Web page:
Thursday, May 29, 2008

Myth, Ritual & Modern Prohibition Release

In a conversation (if comboxing can be called conversation) with Pastorius at Infidel Blogger’s Alliance, I spoke of the way that conventional cultures are the concretization of three offshoots of cultural founding violent origins, according to René Girard: myth, ritual, and prohibition.

Of these, prohibitions were taboos that warned and were strongly enforced due to the powerful flash-points they guarded. Murder, adultery, theft, false witness - any of them were capable of setting fire to a community with retributive violence that, human nature being what it is, could escalate and spiral into culture-destroying events. (Look in the Old Testament book of Leviticus for scores of examples.)

But, it is important to recall that when the centripetal power of a culture's religion (L. religare - to bind back) began to lose its power to maintain social and psychological cohesion, the priesthood knew that ritual, if properly performed, would re-establish the cultic "pull" at the heart of their culture. It would "bind" the people "back" to the founding violent origin once again. To help surcharge the ritual event, often taboos and prohibitions would be relinquished - violent prisoners released on the streets, sexual "friskiness" allowed, etc. This would "ratchet up" what Girard, Oughourlian, and LeFort discuss in Things Hidden Since the Foundation of the World: "sacrificial preparation."

Then, when the sacrificial ritual took place, the denouement would be all the more cataclysmic and cathartic. This is what Nietzsche longed for in his notion of the "eternal return" of pagan religion: a culture-restoring worship of the dark gods of blood.

So? So what? Well, those who study mimetic theory say that the present events -- the relinquishing of taboos -- carry with them all the indicators of a "sacrificial preparation." Certainly those who believe they are carrying out some deformed brand of multicultural "progress" don't realize this. They think they are just helping to bring about an utopian dream to reality. So this, for example, does not frighten anyone - except those with residual cultural memory of what the "crisis of distinctions" (Girard) can do to a culture.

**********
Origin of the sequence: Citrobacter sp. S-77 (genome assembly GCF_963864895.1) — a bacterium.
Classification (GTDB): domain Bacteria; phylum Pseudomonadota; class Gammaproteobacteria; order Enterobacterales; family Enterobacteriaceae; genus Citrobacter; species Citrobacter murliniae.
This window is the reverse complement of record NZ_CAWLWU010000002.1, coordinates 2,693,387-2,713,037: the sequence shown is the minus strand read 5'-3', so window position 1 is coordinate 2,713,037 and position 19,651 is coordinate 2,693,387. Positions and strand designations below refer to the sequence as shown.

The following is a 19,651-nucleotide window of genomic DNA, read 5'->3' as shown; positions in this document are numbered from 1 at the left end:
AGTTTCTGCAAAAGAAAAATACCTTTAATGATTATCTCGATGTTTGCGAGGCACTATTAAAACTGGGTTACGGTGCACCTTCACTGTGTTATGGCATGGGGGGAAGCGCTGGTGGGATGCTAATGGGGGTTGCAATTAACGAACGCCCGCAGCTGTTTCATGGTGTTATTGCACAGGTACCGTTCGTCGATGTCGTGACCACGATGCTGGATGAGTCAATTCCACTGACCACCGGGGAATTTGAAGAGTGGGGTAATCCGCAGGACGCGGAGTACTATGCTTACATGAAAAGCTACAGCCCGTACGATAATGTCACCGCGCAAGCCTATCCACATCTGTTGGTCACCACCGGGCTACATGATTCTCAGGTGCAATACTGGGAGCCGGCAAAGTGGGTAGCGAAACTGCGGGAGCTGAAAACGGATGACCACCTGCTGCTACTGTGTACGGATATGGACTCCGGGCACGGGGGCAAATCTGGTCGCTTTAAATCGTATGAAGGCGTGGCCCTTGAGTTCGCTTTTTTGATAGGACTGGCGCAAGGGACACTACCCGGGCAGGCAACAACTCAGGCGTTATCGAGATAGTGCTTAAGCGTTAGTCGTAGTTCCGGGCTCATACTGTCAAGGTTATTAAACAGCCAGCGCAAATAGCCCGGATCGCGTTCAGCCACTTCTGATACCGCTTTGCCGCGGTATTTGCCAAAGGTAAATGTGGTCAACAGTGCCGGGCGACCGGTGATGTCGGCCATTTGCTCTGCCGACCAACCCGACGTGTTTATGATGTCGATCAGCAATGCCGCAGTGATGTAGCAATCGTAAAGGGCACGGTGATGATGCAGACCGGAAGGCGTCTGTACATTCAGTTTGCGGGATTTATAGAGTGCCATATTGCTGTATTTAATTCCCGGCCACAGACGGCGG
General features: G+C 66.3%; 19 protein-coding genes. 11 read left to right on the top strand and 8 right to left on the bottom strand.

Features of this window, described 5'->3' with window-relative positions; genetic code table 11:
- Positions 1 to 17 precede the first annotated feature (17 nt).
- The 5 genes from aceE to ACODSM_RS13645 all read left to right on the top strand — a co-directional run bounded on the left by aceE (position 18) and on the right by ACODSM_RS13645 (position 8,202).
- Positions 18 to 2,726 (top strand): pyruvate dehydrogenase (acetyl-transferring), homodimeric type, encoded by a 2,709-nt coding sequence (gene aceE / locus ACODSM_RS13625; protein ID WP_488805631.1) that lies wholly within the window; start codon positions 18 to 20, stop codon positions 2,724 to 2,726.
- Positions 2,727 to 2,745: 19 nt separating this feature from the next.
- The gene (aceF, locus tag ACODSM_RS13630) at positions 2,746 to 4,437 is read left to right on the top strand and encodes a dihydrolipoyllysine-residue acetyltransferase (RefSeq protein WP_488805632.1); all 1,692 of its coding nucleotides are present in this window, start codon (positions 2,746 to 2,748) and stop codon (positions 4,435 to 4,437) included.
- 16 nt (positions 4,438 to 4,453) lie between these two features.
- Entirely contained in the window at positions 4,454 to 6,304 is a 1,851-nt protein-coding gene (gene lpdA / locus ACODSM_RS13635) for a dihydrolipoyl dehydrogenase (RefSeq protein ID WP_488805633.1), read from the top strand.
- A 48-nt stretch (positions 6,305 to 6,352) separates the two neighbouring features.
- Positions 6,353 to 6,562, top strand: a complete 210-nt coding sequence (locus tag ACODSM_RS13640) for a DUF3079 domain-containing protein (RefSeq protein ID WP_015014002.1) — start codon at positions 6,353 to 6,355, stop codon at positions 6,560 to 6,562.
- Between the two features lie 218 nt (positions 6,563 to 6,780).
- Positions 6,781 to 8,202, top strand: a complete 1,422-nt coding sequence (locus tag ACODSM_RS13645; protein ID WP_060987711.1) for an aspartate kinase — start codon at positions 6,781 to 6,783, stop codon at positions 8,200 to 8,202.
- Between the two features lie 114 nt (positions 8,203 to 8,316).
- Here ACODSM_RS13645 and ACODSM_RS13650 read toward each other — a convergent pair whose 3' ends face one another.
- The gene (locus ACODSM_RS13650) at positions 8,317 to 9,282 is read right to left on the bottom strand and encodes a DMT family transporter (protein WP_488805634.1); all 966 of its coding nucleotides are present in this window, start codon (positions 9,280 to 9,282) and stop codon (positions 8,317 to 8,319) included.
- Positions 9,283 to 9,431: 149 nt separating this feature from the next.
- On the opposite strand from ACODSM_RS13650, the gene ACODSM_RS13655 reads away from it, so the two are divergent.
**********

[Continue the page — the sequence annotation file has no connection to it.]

For now ritual does not work - at least not this side of the crucifixion and resurrection of Christ. (Why it no longer works is a topic for a different post.) Now, sacrificial events carry with them "moral hangovers," PTS syndromes, and worse. Robert Hamerton-Kelly even hypothesizes that now ad hoc self-appointed "priest" of the primitive Sacred try to surcharge sacrificial events with greater numbers of victims and great prestige of victims: genocide or regicide. This is a prime indicator that a culture's sacrificial center is failing; i.e., the Aztecs. It is no longer "economical". Democracy itself, he says, is the result of the death of kings, but modern western attempts to invoke the sacrificial mechanism are failing yet murderous in the extreme.

If you doubt this, think about what the 1960's were if not an attempt at the kind of frenzy leading to sacrifice. Think JFK, MLK, Jr., RFK. Think (further back) the Holocaust. Think (now closer) Rwanda. Darfur. 9/11.

And lest the West think it is coming to its senses, think of the millions - millions! - of abortions that take place, and the quietest, least heard victims offered to Moloch today.

John Paul II spoke lengthily of the "culture of life" vs. the "culture of death." How, if not with mimetic theory, would you try to understand the bloody 20th century, let alone what looks like an even bloodier 21st?

1 comment:

David Nybakke said...

I thought this a strange ending paragraph for the article that you posted on Chronicles. On the other hand it provides a glimpse into the inevitable outcome when there is a breakdown of prohibitions and moral ethics within a culture - people reach for more and more extreme ways to shore up what is being torn away.

"His (Cardinal Jean-Louis Tauran, the Pope's principal adviser on Islam), remarks came as the Bishop of Rochester, Michael Nazir-Ali, said that radical Islam threatened to fill a "moral vacuum" in Britain arisen as a result of a decline of Christian values. Writing in the newly launched political and cultural magazine Standpoint, the bishop claims that the church dissolved its influence over the country's morals during the social and sexual revolution of the 1960s."